Philip Glass: #101

About this playlist

Philip Glass never followed any of the well trodden paths of music in the mid-20th century. He writes varied pieces, from chamber works to operas, and he calls his most recognisable technique the "additive structure method" – first used in the piece "Two Pages" in 1969. This technique utilises rhythmic cycles, as he describes: "a simple figure can expand and then contract in many different ways, maintaining the same general melodic configuration but, because of the addition of one note, it takes on a very different rhythmic shape."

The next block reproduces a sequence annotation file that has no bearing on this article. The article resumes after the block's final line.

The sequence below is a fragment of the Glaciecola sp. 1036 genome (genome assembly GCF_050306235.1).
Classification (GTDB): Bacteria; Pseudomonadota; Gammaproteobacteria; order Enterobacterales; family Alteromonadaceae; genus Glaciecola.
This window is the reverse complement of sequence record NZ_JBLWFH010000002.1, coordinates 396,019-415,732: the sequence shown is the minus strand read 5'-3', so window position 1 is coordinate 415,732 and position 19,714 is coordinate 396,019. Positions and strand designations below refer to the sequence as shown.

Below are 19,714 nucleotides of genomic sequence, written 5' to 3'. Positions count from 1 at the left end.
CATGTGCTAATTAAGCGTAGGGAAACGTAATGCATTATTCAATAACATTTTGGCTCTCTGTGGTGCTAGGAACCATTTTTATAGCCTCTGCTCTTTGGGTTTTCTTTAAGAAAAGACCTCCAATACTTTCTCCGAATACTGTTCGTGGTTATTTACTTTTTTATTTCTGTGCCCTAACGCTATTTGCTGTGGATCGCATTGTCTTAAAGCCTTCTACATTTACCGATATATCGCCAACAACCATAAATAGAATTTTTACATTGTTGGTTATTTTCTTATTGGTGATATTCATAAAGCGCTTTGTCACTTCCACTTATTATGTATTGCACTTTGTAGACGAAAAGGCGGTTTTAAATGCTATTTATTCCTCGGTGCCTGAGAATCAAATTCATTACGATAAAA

Curated by

Maryna Boiko

Primephonic Curator

About this playlist

Philip Glass never followed any of the well trodden paths of music in the mid-20th century. He writes varied pieces, from chamber works to operas, and he calls his most recognisable technique the "additive structure method" – first used in the piece "Two Pages" in 1969. This technique utilises rhythmic cycles, as he describes: "a simple figure can expand and then contract in many different ways, maintaining the same general melodic configuration but, because of the addition of one note, it takes on a very different rhythmic shape."

Curated by

Maryna Boiko

Primephonic Curator

Done